The British Council's work with school systems aims to improve learning outcomes for young people. Research by education experts and academics explains that in order to participate in a global economy, young people need to be equipped with core skills, which supplement the traditional curriculum, subject-focussed approach of many education systems. These are also referred to as deep learning skills, 21st century skills, transversal skills or core skills and competencies, depending on the local/national/regional context.
Gone are the days when there was an effort to balance knowledge and skills. The need of the hour is to supplement knowledge with core skills. It is widely considered that today's young women and men are the most educated generation ever, yet, they make up nearly half of the world's jobless population. 75 million youth are unemployed yet 39% of employers say lack of skills is the main reason for entry level vacancy.
As per the Third Edition of Pearson Voice of Teacher Survey 2015, Indian teachers opine that 57% of students completing their education are not adequately prepared (have the required knowledge, skills, attitude and ethics) for employment. Teachers at the higher education level consider a much larger proportion of students unemployable (64%) vis-à-vis school teachers, who consider 48% students unemployable.60% teachers believe that the current education system contributes to holistic development of learners. However, the system is perceived to have lower efficacy at higher education level (51%) vis-à-vis school level (72%).
The British Council conducted in-depth desk research to identify the most pertinent key skills from the literature and research that are:
- critical to meeting the needs of students in the 21st century and a globalised economy
- relevant to the British Council’s Charter
- relevant to the educational context of the countries and regions where the British Council operates.
British Council consulted a range of stakeholders, drew upon research on the deep pedagogies framework and UNESCO's transversal skills and then decided to focus on supporting teachers develop their pedagogy in the following six core skills and competencies:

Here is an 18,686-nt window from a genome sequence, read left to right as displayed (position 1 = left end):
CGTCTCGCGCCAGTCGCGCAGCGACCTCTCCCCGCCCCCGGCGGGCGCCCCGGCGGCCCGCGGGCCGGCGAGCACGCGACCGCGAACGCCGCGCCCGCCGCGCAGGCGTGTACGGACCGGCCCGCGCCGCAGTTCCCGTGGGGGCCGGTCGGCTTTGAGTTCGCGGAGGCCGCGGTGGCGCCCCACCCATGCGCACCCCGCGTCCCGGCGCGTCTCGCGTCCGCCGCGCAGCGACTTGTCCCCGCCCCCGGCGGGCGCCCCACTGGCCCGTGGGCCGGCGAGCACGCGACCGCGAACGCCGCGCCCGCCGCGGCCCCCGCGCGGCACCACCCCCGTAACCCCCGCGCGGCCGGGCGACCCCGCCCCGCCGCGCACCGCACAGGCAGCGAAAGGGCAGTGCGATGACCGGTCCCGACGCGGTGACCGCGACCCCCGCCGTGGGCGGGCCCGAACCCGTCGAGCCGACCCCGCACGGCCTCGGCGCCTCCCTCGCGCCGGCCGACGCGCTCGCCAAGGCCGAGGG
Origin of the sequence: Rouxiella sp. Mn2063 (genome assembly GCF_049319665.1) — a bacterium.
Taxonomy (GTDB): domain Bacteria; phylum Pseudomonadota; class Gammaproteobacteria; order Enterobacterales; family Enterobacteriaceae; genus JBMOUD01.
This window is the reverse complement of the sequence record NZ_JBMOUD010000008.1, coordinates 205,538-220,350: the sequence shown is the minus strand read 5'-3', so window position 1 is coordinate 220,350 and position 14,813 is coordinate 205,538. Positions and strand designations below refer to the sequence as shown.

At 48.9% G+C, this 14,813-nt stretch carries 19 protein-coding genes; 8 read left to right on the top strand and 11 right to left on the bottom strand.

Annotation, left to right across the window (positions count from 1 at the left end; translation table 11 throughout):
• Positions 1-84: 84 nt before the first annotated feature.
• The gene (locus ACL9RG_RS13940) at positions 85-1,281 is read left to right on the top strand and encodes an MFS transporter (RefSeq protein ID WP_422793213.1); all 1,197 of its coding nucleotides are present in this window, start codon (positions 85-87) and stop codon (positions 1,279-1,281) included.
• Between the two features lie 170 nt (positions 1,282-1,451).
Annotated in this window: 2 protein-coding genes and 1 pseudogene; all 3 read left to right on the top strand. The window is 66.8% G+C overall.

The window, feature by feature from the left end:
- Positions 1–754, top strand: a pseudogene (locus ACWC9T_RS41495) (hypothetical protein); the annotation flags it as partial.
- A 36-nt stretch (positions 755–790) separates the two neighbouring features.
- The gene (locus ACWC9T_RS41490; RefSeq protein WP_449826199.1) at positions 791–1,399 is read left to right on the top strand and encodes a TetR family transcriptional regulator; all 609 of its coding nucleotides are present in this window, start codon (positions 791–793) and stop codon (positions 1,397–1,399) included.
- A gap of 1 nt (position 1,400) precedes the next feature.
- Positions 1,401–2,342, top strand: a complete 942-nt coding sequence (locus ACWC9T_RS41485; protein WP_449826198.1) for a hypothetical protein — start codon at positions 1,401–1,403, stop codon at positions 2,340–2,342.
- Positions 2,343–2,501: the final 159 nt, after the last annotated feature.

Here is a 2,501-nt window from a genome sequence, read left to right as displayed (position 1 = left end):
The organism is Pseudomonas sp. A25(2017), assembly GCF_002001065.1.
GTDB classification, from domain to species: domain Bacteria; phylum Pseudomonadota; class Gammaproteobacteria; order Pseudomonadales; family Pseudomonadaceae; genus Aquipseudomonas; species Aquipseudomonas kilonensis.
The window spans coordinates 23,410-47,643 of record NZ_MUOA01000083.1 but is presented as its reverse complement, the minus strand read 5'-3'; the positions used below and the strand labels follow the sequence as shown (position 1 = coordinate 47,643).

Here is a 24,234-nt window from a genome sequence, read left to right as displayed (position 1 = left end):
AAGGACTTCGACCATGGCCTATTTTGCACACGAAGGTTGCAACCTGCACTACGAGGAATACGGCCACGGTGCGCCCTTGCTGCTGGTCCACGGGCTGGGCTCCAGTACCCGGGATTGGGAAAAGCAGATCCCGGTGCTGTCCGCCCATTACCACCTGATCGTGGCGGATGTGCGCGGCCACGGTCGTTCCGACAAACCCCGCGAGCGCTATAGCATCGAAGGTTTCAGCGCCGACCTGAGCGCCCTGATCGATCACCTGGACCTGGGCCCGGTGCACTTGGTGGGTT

Self-directed thinking that produces new and innovative ideas and solves problems. Reflecting critically on learning experiences and processes and making effective decisions.
Communicate effectively orally, in writing, actively listen to others in diverse and multi-lingual environments and understand verbal and non-verbal communication. Work in diverse international teams, learning from and contributing to the learning of others, assuming shared responsibility, cooperating, leading, delegating and compromising to produce new and innovative ideas and solutions.
Economic and social entrepreneurialism, imagining and pursuing novel ideas, judging value, developing innovation and curiosity.
Active, globally-aware citizens who have the skills, knowledge and motivation to address issues of human and environmental sustainability and work towards a fairer world in a spirit of mutual respect and open dialogue. Developing an understanding of what it means to be a citizen of your own country and your own country's values.
Using technology as a tool to reinforce, extend and deepen learning through international collaboration. Enabling the student to discover, master and communicate knowledge and information in a globalised economy.
Honesty, leadership, self-regulation and responsibility, perseverance, empathy for contributing to the safety and benefit of others, self-confidence, pupil voice, resilience, personal health and well-being, career and life skills and learning to learn/life-long learning.